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LinkedIn Learning

3ds Max 2017: Advanced Materials

via LinkedIn Learning

Overview

3ds Max features advanced material tools and techniques for physically based rendering. Learn to design realistic shading networks in 3ds Max: Advanced Materials.

Physically based rendering (PBR) simulates the way light works in the real world. It achieves greater realism with less effort than traditional 3D rendering. This course focuses on PBR shading techniques in 3ds Max, using the Physical Material to achieve photorealistic surfaces such as stone, glass, and metal. Author Aaron F. Ross also looks at building shading networks, and combining and adjusting maps in interesting ways. Procedural maps such as ambient occlusion and substance deserve special attention, and you'll also see how to bake them out to bitmap files for cross-application and renderer compatibility. By the end of the course, you'll have a firm foundation in advanced shading workflows in 3ds Max.

Syllabus

Introduction
  • Welcome
  • Using the exercise files
1. Material Editor Tips and Tricks
  • Using Preview windows
  • Setting Material Editor options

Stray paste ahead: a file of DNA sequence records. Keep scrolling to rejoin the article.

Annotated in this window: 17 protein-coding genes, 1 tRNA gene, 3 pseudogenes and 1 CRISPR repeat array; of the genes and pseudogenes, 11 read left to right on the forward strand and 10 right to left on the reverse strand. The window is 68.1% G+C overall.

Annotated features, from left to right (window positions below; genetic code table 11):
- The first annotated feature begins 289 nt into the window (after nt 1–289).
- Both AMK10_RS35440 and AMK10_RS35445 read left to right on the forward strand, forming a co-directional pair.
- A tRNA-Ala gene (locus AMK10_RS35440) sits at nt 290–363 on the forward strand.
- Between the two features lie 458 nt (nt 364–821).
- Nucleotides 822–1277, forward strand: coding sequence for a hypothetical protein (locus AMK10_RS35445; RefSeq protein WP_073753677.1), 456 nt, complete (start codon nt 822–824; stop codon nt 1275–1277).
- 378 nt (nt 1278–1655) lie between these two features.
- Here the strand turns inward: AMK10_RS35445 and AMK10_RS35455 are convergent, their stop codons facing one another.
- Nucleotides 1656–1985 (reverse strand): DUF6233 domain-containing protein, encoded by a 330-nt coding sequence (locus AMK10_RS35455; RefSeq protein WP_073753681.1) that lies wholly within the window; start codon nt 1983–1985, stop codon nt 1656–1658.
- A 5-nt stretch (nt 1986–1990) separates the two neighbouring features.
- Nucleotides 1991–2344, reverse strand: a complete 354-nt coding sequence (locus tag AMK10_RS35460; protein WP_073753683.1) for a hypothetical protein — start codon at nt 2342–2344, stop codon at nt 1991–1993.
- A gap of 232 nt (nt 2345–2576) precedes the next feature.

• Creating multiple view tabs
  • Storing materials in sample slots
  • Layout and select commands
  • Understanding XREFs and materials
2. Hard Surface Materials
  • Rendering the Physical Material in ART
  • Balancing reflections with roughness
  • Adjusting metalness and reflection color
  • Using IOR to control reflectance
  • Setting a custom reflectance function
  • Stretching highlights with Anisotropy
  • Understanding the bump channel
  • Adding a clear coat
3. Ray-Tracing Techniques
  • Controlling physical transparency
  • Tinting with transparency depth
  • Backlighting with thin-walled translucency
  • Subsurface scattering for physical translucency
  • Light emission from a surface
4. Building Shading Networks
  • Future-proofing material presets
  • Layering and masking with a composite map
  • Color adjustment with a color correction map
  • Preparing for baking
  • Applying ambient occlusion
  • Baking maps with Render to Texture
  • RGB curves adjustment with an output map
5. Advanced Mapping
  • Mapping a gradient ramp
  • Procedural mapping with a substance map
  • Simulating relief detail with a normal bump map
  • Deforming surfaces with a displacement map
  • Combining maps with an RGB multiply map
Conclusion
  • Next steps

Taught by

Aaron F. Ross

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